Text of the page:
As pasture prices continue to increase, producers will look to lower production costs, especially feed cost, and dry-lotting cows may be an option. If you do dry-lot cows, it would be important that the lot be big enough or that you have an adjacent pasture that can be used as an exercise lot. When you indicate dry-lotting cows, we assume that cows may have calves at their side and breeding may occur in the lot.
– need feed bunks, 24 to 36 inches per head (this is important if all age groups are managed together)
– need equipment to deliver the feed
– need the hay to be ground or have it ground; therefore, you can mix in low-quality forages to make the diet economical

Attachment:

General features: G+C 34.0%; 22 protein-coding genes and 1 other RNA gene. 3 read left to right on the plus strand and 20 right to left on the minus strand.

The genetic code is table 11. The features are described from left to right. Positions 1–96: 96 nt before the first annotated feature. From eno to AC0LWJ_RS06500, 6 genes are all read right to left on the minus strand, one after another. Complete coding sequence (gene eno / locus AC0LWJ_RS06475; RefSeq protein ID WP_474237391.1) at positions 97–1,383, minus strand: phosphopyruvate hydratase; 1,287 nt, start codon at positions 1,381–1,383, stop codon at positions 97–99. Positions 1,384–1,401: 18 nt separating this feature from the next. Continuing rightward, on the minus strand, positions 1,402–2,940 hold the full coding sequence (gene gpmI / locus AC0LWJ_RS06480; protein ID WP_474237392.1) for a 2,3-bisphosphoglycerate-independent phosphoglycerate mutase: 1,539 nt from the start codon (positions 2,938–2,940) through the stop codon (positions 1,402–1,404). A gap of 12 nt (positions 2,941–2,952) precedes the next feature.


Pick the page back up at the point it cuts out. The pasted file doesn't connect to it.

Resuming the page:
– need a more intensive herd health program for both cows and calves; also may have more feet and leg problems
– need an area that calves can get away from the cows, especially during the breeding season
– need to be really good at managing the diet
– need to observe bulls frequently during the breeding season for injury.
– may reduce production costs
– can use or buy low-quality forages and mix in cheap grain and supplement to meet the needs of the herd
– calves are ready to eat out of a bunk once they are weaned and bunk broke
– may lend itself to using artificial insemination because cows are probably close to a chute and working facility.